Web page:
Sexual Assault Prevention for Heavy Drinking College Men: Development and Feasibility of an Integrated Approach.
- Author(s): Orchowski, Lindsay M
- Barnett, Nancy P
- Berkowitz, Alan
- Borsari, Brian
- Oesterle, Dan
- Zlotnick, Caron
- et al.
Published Web Locationhttps://doi.org/10.1177/1077801218787928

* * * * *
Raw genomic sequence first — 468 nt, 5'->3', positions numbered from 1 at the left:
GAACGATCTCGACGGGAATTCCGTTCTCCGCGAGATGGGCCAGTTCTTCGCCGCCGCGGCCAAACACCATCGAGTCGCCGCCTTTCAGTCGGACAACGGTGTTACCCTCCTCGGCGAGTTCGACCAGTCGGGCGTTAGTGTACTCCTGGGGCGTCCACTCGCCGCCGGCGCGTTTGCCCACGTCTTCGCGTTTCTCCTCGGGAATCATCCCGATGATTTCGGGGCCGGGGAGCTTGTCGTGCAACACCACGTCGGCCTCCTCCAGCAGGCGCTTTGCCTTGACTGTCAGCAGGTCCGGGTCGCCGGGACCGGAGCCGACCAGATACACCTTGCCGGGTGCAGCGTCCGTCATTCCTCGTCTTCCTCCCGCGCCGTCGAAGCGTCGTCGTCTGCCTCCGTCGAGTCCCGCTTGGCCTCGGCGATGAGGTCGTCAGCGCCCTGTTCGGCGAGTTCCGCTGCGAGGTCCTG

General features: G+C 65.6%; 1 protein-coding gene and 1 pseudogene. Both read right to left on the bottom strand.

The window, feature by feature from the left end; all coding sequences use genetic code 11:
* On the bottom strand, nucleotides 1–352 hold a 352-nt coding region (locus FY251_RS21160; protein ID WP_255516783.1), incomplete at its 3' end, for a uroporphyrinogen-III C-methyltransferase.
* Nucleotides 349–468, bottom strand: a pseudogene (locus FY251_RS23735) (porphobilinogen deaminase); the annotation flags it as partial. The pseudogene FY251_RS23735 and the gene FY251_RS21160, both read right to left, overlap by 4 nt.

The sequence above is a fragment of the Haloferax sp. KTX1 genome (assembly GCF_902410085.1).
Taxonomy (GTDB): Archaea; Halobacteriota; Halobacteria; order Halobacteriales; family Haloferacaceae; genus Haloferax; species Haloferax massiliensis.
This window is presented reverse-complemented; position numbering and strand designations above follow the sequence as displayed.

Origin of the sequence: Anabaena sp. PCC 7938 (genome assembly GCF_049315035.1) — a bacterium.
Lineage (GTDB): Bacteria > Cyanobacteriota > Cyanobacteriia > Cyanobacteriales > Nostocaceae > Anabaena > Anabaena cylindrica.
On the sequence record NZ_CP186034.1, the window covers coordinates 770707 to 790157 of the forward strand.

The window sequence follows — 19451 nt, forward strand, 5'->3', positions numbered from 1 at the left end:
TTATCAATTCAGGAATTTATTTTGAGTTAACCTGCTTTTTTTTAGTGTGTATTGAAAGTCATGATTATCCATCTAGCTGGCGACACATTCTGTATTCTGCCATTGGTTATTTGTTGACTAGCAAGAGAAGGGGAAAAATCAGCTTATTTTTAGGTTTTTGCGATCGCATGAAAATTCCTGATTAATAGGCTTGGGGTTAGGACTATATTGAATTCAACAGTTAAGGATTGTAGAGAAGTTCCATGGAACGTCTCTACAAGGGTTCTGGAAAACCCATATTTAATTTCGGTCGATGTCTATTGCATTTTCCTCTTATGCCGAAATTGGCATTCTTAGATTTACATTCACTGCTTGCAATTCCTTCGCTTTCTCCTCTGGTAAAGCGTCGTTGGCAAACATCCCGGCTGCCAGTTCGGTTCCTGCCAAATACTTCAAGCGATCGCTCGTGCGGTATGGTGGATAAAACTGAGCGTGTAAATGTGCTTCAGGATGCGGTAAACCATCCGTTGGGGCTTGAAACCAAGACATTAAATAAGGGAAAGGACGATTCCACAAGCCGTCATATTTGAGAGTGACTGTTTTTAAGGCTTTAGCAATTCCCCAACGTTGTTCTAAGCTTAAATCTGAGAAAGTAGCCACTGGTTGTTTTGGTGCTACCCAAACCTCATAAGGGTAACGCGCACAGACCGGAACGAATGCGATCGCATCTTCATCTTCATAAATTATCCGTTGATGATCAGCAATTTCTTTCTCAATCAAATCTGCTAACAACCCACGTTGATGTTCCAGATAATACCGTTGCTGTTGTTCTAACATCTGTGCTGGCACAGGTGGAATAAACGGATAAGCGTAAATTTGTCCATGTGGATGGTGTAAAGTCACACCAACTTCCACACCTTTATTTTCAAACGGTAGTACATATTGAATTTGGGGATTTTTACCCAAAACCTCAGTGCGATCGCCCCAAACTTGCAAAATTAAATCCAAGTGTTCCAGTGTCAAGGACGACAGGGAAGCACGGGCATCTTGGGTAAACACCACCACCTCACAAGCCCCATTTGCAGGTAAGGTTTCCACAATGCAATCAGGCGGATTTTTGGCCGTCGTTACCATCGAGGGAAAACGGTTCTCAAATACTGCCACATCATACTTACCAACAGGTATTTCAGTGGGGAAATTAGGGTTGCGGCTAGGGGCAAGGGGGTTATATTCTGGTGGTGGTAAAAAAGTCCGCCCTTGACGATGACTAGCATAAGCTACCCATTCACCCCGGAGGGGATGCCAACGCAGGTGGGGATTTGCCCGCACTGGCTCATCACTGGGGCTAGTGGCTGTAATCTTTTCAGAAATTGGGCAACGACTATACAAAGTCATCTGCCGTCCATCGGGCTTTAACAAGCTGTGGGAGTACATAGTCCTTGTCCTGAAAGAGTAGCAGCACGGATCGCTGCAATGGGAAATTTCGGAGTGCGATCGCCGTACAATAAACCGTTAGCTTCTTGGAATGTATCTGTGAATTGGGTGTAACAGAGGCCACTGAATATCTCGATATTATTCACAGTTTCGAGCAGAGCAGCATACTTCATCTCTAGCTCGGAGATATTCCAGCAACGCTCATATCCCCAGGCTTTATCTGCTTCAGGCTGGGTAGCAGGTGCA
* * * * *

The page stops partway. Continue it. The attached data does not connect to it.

Despite the prevalence of sexual assault on college campuses, few interventions aimed at decreasing college men's proclivity to perpetrate sexual aggression have been developed and tested. This article details the theoretical framework, content, and piloting of a sexual assault prevention program for college men who engage in heavy drinking, a high-risk group who may be particularly well positioned to intervene as proactive bystanders in drinking environments. In an open trial, male facilitators delivered the three-session Sexual Assault and Alcohol Feedback and Education (SAFE) program to 25 heavy drinking college men. Session 1 was a 90-min review of personalized normative feedback regarding alcohol use, sexual activity, alcohol-related sexual consequences, understanding of consent, and engagement in bystander intervention, delivered individually in a motivational interviewing style. Session 2 was a 2½-hr group-based sexual assault prevention workshop focusing on social norms, empathy, masculinity, consent, and bystander intervention. Session 3 was a 90-min booster group session that reviewed previous topics and included the active practice of bystander intervention skills. Analyses of postsession assessments of utility, therapeutic alliance, and satisfaction and examination of alcohol use and sexual assault-related outcomes from baseline to the 2-month assessment support the preliminary feasibility and acceptability of the SAFE program.